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Commuting Part II

10 May

May 10, 2009

Commuting on a bike is different than riding on the weekend or taking a short or long trip on a bike. I have never noticed this difference when commuting in my car vs. taking a trip. I don’t drive my car on the weekends for fun so I’ve no comparison there. It’s the preparation that makes it different. Riding on the weekend, which is a legitimate use for a motorcycle regardless of what my other commuter friends say at ridetowork.org, usually entails a quick check on the weather and making sure that the bike starts. I had my first bike for 5 years and only put 5000 miles on it. I never changed the oil, put air in the tires, or did any maintenance really other than charge the battery every summer. I know now that this was almost suicide, but I made it through that 5 years I think mostly because I did only ride a few hundred miles every once and a while. Long or short trips take planning and generally bikes get a once over or a service before the trip if the rider is sane. Commuting on the other hand means that your bike has to be in it’s best working condition all the time because you never know what you will encounter and what you will need to do to react to that event. This goes for clothing too. Commuting I wear all the gear that I can all the time. I just don’t want to be caught unprepared.

So last time I wrote I promised to talk about cold weather riding and such. I did a fair bit of riding this late winter and I have a few observations to offer. I discovered that my low temperature threshold is about 45 degrees. Much below that and I’d need more gear than I have. Right now I have a Harley-Davidson waterproof riding jacket. It is insulated and with a good pair of insulated, waterproof gloves; insulated, waterproof, firstgear TGP riding pants; wool socks and lug-type boots I did pretty well. my commute is about 45 min each way and by the time I got to work on the colder days I was pretty much at my limit for reaction time and generally uncomfortable. My bike also have a full faring so windchill and wind in general is less an issue, even on my hands. To really extend my riding season I will need to get the following items:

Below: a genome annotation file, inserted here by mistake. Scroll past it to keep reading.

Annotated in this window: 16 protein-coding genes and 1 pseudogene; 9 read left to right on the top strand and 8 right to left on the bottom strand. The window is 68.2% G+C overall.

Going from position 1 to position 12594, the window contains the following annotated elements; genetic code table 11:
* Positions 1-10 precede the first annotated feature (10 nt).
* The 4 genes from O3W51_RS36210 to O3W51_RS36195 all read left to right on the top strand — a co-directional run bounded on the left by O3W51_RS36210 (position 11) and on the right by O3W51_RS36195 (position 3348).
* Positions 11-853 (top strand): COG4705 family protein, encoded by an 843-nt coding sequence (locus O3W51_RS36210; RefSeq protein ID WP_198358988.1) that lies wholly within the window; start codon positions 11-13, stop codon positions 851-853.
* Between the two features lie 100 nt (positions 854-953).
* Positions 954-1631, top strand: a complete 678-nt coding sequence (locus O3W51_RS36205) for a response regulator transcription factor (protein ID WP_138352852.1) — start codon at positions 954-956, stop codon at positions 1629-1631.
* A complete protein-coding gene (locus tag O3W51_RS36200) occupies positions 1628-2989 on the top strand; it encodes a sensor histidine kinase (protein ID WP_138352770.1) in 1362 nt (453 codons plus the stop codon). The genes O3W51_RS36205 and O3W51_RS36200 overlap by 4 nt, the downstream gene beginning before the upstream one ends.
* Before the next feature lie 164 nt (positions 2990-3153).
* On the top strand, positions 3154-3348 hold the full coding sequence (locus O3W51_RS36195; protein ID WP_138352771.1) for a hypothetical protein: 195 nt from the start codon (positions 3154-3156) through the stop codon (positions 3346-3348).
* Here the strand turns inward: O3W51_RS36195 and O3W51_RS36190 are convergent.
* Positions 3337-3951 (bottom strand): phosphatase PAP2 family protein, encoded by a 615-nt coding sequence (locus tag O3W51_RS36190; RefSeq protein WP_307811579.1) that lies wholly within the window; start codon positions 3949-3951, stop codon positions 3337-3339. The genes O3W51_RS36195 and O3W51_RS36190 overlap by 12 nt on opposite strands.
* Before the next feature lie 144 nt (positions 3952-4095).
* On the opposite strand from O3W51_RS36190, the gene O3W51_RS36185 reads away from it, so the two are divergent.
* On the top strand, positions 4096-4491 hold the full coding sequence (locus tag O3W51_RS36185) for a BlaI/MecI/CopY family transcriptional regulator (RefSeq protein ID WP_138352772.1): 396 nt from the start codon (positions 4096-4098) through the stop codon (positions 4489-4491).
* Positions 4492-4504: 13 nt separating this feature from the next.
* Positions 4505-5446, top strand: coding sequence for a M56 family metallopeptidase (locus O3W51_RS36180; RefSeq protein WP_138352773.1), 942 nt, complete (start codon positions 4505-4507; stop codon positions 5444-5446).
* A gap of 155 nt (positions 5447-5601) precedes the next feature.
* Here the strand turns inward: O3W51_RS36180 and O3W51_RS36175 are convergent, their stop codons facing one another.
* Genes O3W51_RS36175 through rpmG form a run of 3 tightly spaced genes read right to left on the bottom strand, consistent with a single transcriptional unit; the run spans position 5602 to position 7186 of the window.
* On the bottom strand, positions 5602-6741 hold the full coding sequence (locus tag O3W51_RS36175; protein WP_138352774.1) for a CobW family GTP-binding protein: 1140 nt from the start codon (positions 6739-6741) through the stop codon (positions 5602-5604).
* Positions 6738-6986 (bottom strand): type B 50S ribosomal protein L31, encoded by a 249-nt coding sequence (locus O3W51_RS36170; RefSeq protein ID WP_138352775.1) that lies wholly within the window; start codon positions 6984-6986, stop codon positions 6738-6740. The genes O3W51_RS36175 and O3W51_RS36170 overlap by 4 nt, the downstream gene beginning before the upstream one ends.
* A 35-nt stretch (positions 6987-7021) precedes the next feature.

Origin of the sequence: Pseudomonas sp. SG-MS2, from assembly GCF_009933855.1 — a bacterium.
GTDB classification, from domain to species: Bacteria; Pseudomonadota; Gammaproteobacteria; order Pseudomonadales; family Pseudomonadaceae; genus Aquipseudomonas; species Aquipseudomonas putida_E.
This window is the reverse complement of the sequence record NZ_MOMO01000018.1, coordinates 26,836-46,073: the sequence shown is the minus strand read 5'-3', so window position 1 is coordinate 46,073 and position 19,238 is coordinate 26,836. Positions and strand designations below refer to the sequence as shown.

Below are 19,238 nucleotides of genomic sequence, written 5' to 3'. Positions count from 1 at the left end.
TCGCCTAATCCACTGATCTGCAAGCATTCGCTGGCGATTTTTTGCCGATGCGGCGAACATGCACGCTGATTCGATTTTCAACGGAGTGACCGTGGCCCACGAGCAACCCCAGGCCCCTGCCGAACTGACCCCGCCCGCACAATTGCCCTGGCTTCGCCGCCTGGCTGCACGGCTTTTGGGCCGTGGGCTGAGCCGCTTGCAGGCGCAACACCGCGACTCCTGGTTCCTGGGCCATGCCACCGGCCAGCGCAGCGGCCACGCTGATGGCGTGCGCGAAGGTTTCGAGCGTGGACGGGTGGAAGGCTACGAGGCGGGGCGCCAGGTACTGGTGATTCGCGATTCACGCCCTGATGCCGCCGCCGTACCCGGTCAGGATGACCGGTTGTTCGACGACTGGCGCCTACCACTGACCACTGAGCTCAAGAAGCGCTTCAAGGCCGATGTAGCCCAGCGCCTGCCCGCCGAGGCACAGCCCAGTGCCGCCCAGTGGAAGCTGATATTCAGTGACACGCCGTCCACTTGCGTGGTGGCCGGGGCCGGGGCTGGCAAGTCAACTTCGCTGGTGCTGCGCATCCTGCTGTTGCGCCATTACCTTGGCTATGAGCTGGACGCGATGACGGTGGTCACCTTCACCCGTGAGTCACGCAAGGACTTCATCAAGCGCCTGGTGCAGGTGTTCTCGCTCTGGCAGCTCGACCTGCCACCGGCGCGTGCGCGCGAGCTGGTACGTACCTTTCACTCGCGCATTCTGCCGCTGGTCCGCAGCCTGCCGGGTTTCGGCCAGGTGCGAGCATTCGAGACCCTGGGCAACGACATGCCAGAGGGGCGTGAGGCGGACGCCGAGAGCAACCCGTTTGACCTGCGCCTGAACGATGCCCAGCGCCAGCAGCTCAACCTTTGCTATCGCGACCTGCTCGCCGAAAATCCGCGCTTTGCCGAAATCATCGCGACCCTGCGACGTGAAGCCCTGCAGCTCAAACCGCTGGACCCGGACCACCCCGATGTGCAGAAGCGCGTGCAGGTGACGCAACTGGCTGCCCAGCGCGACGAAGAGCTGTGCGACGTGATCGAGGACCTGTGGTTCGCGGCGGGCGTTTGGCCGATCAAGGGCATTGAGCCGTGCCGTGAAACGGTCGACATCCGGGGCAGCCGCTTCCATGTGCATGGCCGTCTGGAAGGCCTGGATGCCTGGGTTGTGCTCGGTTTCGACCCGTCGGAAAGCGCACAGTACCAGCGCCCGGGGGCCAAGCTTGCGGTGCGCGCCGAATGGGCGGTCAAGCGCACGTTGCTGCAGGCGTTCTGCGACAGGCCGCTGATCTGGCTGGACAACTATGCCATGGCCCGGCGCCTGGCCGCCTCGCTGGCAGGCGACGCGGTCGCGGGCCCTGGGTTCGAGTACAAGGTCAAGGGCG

1) Heated hand grips – These would do more for my ability to ride longer in cold weather than any other item I could purchase. It’s my cold hands and the lack of reaction time that I fear more than being comfortable.

2) Covers for my engine guards – These are leather, pleather or textile covers that stretch over my engine guards and block wind from getting to my lower legs and feet. This is my second most important upgrade to make my life better on cold days. Like cold hands, cold feet make for slower reaction time and, for me at least, when my feet are cold I tend to take a lot longer to warm up over all.

3) Heated vest – While I don’t think that this is as important, it would certainly contribute to an overall better riding experience.

4) Heated seat – This is pretty low on my list because in the ’05 FLHTI the rear cylinder exhaust runs under the seat and out the left side of the engine and then down the left of the bike. This has the effect of warming the seat, not by a lot, but in lower (and higher) temperatures it is noticeable.

This list is in no way comprehensive but it is a list of items that, for me, will extend my riding season. That is all the incentive that I need.

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Posted by on May 10, 2009 in Commuting

 

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